I’ve had more people double over in shock over the past few weeks that I’m gay than anything else.

Open your eyes, people. I am not invisible. You are just wearing over-tinted sunglasses.

Shame

Today I felt more shame than I have ever felt before in my life. I felt like a failure to my lesbian and educator identities.

While on last period bathroom duty today, I was drained, sick, and ready to go home. (Bathroom duty involves collecting bathroom passes, being wary of students cutting class, and making sure students don’t try to go in the other gender’s bathroom to get into trouble.) My colleague and I had just finished dealing with rambunctious students, and I was looking down at an assignment a student had handed me. A student came up to me, gave me their bathroom pass, and started to walk towards the women’s room. I had barely glanced at the student, and I pointed in the direction of the men’s room.

“I’m a she.”

I looked up and took a second look at the student, apologizing profusely. She continued into the bathroom, and I felt a wave of shame wash over me.

I regularly defend and comfort my own fiancée when she is mistreated in the women’s room when we go out in public. I spent my years of undergrad and grad school purposefully using unisex bathrooms and educating myself on trans* issues. I’ve gotten into arguments with complete strangers over people going into the “right” bathroom, and what that means.

So what the heck caused me to become as ignorant as those I have argued against so many times? Was it the fact that my activist roots have remained closeted in my sometimes closed-minded work setting? Was it my femme lesbian privilege? Was it my place of power as a teacher in a school setting?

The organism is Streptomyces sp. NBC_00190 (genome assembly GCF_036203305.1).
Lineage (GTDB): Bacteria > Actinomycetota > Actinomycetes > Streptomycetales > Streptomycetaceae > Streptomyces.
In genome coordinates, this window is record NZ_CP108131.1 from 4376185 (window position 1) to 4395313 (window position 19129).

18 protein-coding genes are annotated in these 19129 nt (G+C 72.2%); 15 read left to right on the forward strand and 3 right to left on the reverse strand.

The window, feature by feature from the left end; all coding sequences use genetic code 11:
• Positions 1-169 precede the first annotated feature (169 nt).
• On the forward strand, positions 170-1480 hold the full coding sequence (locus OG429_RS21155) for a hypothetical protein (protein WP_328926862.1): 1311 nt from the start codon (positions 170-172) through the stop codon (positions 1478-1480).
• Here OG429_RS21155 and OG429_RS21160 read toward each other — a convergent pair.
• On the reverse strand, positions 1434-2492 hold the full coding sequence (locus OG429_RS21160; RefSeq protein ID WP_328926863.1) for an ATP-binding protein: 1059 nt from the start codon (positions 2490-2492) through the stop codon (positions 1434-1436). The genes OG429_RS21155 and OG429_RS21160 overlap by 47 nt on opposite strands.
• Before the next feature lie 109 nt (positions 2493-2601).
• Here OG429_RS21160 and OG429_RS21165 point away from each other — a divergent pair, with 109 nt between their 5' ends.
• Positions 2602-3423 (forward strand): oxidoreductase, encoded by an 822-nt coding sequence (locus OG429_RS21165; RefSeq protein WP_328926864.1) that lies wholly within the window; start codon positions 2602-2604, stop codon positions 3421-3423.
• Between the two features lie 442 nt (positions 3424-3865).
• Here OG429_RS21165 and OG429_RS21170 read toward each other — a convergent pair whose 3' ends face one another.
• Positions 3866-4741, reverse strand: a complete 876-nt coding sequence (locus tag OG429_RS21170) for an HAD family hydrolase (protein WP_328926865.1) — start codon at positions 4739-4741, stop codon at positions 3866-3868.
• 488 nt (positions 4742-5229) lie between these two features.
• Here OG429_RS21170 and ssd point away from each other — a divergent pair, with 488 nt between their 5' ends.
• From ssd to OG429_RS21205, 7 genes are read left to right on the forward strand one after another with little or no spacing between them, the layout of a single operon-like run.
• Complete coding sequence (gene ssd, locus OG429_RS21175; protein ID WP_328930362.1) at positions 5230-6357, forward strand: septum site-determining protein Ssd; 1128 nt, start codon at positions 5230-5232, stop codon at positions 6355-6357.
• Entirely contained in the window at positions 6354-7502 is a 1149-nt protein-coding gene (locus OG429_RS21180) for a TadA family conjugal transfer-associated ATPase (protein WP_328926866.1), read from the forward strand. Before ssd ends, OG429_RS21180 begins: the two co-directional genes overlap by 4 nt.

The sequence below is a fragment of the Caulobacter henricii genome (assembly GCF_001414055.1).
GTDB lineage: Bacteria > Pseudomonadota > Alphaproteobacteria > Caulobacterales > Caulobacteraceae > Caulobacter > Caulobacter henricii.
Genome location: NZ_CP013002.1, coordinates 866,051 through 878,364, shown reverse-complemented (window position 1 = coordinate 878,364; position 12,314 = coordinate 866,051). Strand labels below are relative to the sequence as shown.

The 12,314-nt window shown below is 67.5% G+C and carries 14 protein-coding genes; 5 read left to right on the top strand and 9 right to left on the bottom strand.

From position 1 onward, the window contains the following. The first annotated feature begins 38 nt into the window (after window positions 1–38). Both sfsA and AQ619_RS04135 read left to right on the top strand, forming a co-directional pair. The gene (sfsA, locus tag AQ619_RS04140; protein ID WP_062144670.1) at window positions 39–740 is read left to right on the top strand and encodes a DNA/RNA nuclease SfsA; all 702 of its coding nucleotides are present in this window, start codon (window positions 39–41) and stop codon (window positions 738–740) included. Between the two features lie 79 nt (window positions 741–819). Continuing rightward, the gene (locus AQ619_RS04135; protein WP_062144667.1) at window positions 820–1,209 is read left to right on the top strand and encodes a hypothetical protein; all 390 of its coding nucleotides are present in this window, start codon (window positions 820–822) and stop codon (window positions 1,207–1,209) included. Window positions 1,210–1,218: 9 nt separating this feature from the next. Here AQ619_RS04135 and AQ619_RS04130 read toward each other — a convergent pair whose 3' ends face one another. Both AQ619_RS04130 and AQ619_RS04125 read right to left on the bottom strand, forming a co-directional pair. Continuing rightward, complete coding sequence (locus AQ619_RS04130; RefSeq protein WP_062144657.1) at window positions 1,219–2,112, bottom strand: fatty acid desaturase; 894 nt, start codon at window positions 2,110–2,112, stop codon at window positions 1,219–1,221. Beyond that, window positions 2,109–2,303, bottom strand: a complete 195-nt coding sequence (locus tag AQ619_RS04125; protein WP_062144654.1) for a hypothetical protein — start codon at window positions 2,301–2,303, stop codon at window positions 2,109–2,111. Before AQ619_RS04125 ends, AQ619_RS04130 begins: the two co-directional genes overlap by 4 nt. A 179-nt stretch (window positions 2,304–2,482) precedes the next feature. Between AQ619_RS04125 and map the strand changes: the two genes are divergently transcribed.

While the student used the bathroom, I questioned these things, as well as tried to gather my thoughts on how I could sufficiently apologize– or assuage my guilt– for doing the exact opposite of what I stand for.

When the student came out of the restroom, I called her over and said, “I’m really, truly sorry. I always get upset when people give my fiancée problems in the bathroom and mistake her for a guy, and I feel awful. I’ve been trying to think of how I could possibly apologize to you for the past 5 minutes, and nothing is sufficient. I feel like an asshole. I’m so sorry.”

The student’s entire demeanor changed, and she said, “It’s okay. Wait, your fiancée…? You’re gay…?” I pulled up a pic of V & I at her sorority formal, her in her tux and I in my gown, and the student started telling me her life story. I learned how she had been disowned by her family after coming out, and how she couldn’t get over how others at our school couldn’t express their true selves or be out.

I will never be mistaken for a man going into the women's bathroom. I wish I could say the same for V.

I will never be mistaken for a man going into the women’s bathroom. I wish I could say the same for V.